A teenager who brutally bashed a sleeping mate to death, and has never explained why he did it, has today been jailed for at least 13-and-a-half years.
Heath Eric Morris, 19, admitted murdering 20-year-old Oliver Johnston, aka Oliver Greene on June 24 last year at Morris' family's Woodend Beach lifestyle block, 20km north of Christchurch.
Today, Morris was sentenced to life imprisonment with a minimum non-parole period of 13-and-a-half-years at the High Court in Christchurch.
Just why Morris murdered Johnston that day remains "unexplained at this point", Crown prosecutor Barnaby Hawes said.
Defence counsel James Rapley QC described the crime as "inexplicable".
"It's hard to understand how Heath finds himself in this position," Rapley said.
"His parents and younger brother are at a loss, struggling to comprehend what has happened to their son, brother, who lived a normal life and who they loved."
Morris had articulated "some remorse and insight" to a probation officer, Rapley said, and that he was sorry and wishes he could "rewind the night".
Justice Dunningham told Morris it appears he enjoyed a normal upbringing in a loving, stable family who must be as "perplexed and traumatised" by what he has done as everyone else.
The only danger signals in a pre-sentence report is Morris' prior binge drinking and experimentation with drugs, mainly cannabis, but twice with MDMA which ended in him being hospitalised. His parents say he showed paranoia after both episodes.
But the judge said the really troubling thing was that there is no "shred of an explanation" for what he did that night.
She described it as a brutal, unprovoked attack "on someone who thought you were his friend".
The court heard that Morris and Johnston met at a fast-food restaurant in Christchurch in early June 2018.
They began socialising and on Saturday, June 23 last year they'd arranged to meet at a party in a paddock near a forest in Webbs Rd, Amberley, organised by some local teens on Facebook.
The pair travelled to the party independently and got there about 7pm.
During the night, they socialised and drank together with a number of associates.
Between 7pm and 1am, Morris drank up to 12 bourbon and cola pre-mixed drinks, the summary of facts says.
Later on, Morris and one of his mates got into a fight with other partygoers and afterwards, Morris, Johnston, and another associate were driven back to Morris' house at Jelfs Rd, Woodend Beach, arriving about 1am.
During the short drive, Morris said to his associate seated beside him: "Shall we kill Oliver?"
According to the summary, he then said, "Bro, no one's gonna miss him".
He repeated the comment approximately five times during the journey.
Once they got home, they went into the main house and cooked and ate some food.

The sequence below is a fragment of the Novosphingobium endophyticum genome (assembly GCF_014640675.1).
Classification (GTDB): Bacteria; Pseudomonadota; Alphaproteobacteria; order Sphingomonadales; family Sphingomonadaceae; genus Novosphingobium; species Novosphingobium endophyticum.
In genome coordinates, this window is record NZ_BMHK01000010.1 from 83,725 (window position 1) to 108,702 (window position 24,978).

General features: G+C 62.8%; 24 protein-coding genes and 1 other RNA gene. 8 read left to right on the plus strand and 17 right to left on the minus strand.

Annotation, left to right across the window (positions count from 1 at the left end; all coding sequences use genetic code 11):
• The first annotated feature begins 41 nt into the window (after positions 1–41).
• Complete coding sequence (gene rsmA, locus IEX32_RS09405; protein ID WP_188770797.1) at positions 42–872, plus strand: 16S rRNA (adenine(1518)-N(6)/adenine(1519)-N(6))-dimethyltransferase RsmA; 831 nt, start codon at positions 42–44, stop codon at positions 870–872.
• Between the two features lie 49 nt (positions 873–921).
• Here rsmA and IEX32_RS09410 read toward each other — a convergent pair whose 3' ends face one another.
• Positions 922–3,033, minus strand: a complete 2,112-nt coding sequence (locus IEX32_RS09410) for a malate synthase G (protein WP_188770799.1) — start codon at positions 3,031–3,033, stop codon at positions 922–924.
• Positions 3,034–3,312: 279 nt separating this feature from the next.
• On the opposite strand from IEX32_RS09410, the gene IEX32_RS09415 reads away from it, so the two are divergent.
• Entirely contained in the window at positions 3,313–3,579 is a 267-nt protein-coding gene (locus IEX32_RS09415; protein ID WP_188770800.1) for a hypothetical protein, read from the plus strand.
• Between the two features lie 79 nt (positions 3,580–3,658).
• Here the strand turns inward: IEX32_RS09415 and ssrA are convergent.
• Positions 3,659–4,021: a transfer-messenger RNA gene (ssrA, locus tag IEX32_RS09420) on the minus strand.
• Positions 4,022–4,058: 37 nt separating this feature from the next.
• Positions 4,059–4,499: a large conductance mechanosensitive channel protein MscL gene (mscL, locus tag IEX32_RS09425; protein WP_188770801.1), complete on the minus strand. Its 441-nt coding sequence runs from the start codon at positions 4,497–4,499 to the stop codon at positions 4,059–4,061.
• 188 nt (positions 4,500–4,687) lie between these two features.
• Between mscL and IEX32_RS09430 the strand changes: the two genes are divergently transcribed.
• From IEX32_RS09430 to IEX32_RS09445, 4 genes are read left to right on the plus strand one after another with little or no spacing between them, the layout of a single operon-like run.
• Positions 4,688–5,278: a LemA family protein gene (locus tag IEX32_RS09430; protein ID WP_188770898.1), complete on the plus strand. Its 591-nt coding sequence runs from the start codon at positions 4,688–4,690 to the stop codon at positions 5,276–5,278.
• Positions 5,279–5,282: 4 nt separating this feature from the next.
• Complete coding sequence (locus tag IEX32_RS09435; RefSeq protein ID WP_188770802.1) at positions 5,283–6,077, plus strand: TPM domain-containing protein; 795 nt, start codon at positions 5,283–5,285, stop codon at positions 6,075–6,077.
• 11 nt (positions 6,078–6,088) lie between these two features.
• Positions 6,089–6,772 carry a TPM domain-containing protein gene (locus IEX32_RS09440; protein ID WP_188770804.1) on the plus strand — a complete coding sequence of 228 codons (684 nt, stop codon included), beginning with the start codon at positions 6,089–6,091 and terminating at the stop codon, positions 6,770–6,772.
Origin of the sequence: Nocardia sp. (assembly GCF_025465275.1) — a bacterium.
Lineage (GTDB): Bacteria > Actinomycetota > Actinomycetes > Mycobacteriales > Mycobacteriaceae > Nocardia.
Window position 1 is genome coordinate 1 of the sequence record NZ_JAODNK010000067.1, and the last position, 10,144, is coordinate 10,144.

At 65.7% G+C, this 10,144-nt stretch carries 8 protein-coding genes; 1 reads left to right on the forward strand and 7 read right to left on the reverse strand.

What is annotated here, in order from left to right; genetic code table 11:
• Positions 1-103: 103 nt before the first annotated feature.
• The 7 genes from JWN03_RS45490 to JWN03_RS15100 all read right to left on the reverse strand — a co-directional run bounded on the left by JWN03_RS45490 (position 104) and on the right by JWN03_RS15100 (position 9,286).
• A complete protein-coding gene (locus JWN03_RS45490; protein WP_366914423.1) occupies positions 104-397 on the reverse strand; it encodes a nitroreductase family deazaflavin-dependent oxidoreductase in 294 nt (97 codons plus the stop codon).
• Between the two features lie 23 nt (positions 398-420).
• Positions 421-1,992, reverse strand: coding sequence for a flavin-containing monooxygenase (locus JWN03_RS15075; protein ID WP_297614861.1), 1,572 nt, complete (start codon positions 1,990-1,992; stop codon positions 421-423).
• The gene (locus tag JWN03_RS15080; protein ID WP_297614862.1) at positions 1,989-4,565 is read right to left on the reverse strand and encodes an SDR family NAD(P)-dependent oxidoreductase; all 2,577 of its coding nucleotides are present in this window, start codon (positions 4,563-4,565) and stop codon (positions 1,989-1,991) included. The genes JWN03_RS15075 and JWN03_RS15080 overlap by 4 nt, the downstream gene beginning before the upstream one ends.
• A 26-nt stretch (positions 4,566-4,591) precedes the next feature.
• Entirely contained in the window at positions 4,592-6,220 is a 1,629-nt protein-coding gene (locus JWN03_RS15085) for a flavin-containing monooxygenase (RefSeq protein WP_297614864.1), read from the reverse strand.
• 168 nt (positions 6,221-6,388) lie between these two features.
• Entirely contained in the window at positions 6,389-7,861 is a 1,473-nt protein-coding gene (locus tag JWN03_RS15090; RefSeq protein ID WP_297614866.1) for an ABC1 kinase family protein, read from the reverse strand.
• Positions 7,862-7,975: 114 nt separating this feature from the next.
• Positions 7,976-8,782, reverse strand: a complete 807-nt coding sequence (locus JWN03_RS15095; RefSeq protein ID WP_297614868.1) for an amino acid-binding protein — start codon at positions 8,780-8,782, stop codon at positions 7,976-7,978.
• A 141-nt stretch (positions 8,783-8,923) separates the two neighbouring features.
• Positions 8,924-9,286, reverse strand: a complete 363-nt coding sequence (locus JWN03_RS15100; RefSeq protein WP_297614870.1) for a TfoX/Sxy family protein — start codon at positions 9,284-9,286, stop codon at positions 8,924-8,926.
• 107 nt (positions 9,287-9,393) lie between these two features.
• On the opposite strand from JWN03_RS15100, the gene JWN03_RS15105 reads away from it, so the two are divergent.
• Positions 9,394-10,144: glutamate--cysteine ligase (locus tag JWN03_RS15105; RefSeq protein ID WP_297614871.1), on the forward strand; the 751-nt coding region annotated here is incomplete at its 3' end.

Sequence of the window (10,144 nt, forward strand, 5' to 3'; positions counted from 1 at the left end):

They then went into a small sleep-out 15m away from the Morris family home.
Morris and Johnston played video games on the Xbox while their associate went to sleep on a mattress nearby.
At some point during the night, Johnston has removed his shoes, got into a sleeping bag and fallen asleep on a mattress on the sleep-out floor.
Morris has grabbed a "striking implement with a 30mm round-shaped end and struck the victim multiple times to the left side of his head and face".
"The force of these blows was sufficient to break the victim's skull in multiple locations and break his jaw and cheekbone too," the court heard.
The injuries were "unsurvivable".
Morris removed Johnston's body from the sleep-out while the associate was still asleep.
He dragged him down a concrete path, over a gravel driveway, and through a gap in the fence into a small grass paddock.
Morris has then concealed Johnston with soil from an adjacent paddock, along with some long grass.
He's then gone back to the sleep-out and began cleaning the floor and mattresses with a spray disinfectant and cloth.
While he was hiding his tracks, the associate woke up and saw a large amount of blood on the mattress next to where he was sleeping.
When he asked what happened, Morris replied that he had "cracked Oli in the lip".
Asked why he'd done that, Morris said Johnston had been pestering him for a turn on the Xbox and that a friend from Christchurch had come and picked him up.
The pair woke again around 10am, the court heard, and Morris was further quizzed by his mate.
When asked if he had really hit Johnston, Morris said he had "cracked him twice".
Morris had breakfast with his family before returning to the sleep-out to continue cleaning up the blood on the mattress and on the floor under it.
Johnston suffered a broken skull, cheekbone, and upper jaw on the left side of his head, as well as a fracture from his eye to ear.
When spoken to police, Morris said: "I haven't done anything."
He declined to comment during a formal interview.
Johnston's family described him as a bright, multi-talented, fun-loving, articulate, adventurous, generous, friendly and caring young man with "a delightful smile and sense of humour".
"I believe that Oliver will be sadly missed by many people," one family member said in her victim impact statement today.
"The pain and suffering we have suffered in excruciating and ongoing. However, I do not want Oliver to ever be forgotten."
He was a talented musician, playing various instruments, as well as an enthusiastic outdoors man who had worked on the Spirit of Adventure and helped guide disabled skiers at Mt Hutt.
Johnston's murder was described by family as a cold blooded, brutal and callous murder, and a "tragic waste of young life".
They hope that Morris can be rehabilitated in prison and that one day, after "considerable time", be safely reintegrated into community.
Justice Rachel Dunningham praised the family for their poise and dignity and thanked them for bringing Johnston to life and giving "a true insight into what you've been through".